Getting out of the ground is a milestone, that marks the beginning of the end. I have a four part blog sequence that outlines the process, preparing and installing a concrete slab into an old building. Have you done this before? Feel free to share your experiences and any tips.
A Good Solid Base; Preparing the subfloor
When undertaking any subfloor activities, especially renovations, it is important to consult with an Engineer. The key factors for consideration are the ground conditions and the condition of your perimeter walls.
It is worthwhile digging a test hole along the perimeter before you start the job to identify the ground conditions and how the foundations of the walls have been built. Most cottage stone walls have thick foundation stones that step inwards into the interior. A rising wall is built on this foundation stone to slab level. In some, only buildings slate wall used at slab level as a damp proof course to prevent damp passing up the wall. However, this is not the case in most stone buildings. The stepped foundation stone can cause tricky problems with installing insulation, damp proof courses and radon barriers. Some cottages rising walls are built straight on subsoil. If you discover this you may have to install underpin foundations into the entire structure to guarantee its stability. In my case, the building is built onto several rock shelves and the wall thickness remains the same under the subfloor.
A subfloor is typically built up by a 300mm of compacted hardcore fill to make a solid base, and 50mm of sand blinding to protect the DPM and Radon Barrier from been punctured by the hardcore base.
In this case, my house is build on solid blue stone and we were able to use the graded stone removed from the building as hardcore, with 50mm of sand blinding on top. It is important to make a level compacted base so that the insulation does not create air pockets under the slab.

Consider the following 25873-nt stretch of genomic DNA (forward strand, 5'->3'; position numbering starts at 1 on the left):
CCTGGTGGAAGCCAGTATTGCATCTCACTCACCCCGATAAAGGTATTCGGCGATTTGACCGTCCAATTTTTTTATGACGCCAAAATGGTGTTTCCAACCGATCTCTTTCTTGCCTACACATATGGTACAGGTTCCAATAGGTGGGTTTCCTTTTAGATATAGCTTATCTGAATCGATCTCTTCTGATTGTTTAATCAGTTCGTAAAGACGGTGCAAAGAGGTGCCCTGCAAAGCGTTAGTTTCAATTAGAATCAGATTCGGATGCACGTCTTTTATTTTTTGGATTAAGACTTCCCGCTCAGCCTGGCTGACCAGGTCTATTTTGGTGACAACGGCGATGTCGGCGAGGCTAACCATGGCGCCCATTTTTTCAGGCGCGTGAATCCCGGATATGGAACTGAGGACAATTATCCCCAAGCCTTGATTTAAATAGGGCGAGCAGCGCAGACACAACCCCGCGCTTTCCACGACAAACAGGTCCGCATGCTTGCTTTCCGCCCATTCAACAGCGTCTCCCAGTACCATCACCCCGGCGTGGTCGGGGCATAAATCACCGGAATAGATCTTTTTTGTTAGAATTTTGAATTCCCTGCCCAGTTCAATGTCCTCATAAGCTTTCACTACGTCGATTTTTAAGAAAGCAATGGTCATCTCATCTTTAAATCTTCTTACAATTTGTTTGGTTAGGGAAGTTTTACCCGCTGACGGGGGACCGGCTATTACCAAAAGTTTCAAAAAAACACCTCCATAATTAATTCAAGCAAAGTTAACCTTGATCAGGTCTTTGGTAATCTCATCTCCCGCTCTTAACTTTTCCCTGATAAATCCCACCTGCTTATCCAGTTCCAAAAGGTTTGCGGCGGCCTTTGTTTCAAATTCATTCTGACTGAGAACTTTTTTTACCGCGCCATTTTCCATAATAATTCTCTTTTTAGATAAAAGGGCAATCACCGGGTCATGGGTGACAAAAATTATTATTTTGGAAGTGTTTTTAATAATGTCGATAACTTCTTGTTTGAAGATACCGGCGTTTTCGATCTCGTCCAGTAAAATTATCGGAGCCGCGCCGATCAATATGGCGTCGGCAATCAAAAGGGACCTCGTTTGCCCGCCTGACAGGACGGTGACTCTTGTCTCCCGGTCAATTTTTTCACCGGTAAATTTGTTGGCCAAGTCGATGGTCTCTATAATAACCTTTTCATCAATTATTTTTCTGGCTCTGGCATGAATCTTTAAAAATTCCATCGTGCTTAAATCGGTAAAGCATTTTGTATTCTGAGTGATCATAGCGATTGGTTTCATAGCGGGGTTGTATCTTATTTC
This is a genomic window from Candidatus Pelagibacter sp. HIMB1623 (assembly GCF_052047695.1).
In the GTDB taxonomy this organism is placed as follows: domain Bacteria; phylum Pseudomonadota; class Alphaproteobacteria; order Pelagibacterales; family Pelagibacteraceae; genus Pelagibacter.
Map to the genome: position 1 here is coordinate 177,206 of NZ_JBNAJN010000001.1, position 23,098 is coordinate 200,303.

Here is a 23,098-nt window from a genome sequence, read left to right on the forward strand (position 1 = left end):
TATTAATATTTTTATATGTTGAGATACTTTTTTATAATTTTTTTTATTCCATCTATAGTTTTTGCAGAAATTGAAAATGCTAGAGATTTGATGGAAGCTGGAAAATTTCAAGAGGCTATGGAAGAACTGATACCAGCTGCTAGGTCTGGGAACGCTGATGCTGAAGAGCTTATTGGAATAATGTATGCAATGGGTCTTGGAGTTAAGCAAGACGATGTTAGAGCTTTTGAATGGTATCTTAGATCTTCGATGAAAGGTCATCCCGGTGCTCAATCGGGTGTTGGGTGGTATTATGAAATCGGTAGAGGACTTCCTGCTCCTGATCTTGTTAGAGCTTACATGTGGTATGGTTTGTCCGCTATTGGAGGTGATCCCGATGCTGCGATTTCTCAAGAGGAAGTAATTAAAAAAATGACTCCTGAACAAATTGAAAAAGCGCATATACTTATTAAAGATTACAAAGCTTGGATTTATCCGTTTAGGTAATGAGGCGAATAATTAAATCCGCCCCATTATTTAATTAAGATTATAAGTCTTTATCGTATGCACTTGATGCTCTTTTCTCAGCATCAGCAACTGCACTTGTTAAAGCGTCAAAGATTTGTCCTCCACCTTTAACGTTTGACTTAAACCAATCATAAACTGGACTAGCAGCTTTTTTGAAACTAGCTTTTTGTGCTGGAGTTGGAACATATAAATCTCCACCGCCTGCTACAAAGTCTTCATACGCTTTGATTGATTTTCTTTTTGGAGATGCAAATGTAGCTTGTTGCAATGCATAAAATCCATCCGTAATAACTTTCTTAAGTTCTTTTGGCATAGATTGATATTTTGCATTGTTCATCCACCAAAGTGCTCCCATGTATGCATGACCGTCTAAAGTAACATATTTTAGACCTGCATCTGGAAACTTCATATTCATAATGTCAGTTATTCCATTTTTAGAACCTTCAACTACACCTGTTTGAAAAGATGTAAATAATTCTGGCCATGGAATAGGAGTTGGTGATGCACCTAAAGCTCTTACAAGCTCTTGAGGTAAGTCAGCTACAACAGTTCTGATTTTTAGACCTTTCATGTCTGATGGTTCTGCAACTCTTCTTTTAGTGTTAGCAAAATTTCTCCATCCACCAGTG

In most cases, waste from the toilets and sinks are taken out the wall. I decided that I did not want a clutter of pipes around my building. I will install the services in the subfloor and will provide covered manholes outside the building for maintenance.
This requires forward planning, you must know the location of your toilet, and bathroom and kitchen waste outlets or locate them in a position that will be flexible to your decisions later on. Locate the waste approx 125mm from a finished wall. This is important as the top hat fitting that seals the waste pipe to the radon barrier is 100mm larger than the pipe fitting. Make sure to locate the pipe bends below the subfloor so that they will not affect your top hat covers sliding down to the level of the radon barrier. Waste pipes must also be vented to roof level, so if you take the above approach ensure you have suitable space to provide for a PVC pipe or flexible duct to a ventilation tile on your roof.
When laying out your waste system make sure to consider an easy route to pass your services to the outside. Passing services at doorways is easier than exterior walls. Making holes in exterior walls is very destructive and physically difficult to make service holes in exterior stone walls at foundation level. I have learnt two things doing this in the past. Firstly, a kango is no good unless you have weight behind it and this is tricky working on verticals. Secondly, stone walls are strangely very flexible as the lime cement soaks up the power of the machine like a sponge.
Make sure you make a clean perpendicular edge on the perimeter; this will make it easier to set out your finished levels and also make a better fit for the radon barrier. In my situation, there was a jagged stone surface that would cut the radon barrier/damp proof membrane. So I plastered up the edges of the subfloor to avoid puncturing the membrane.
Stay tuned to my next blog part two of this sequence “Getting a Good Seal; Damp Proof Membrane (DPM), Radon Barrier and Insulation,”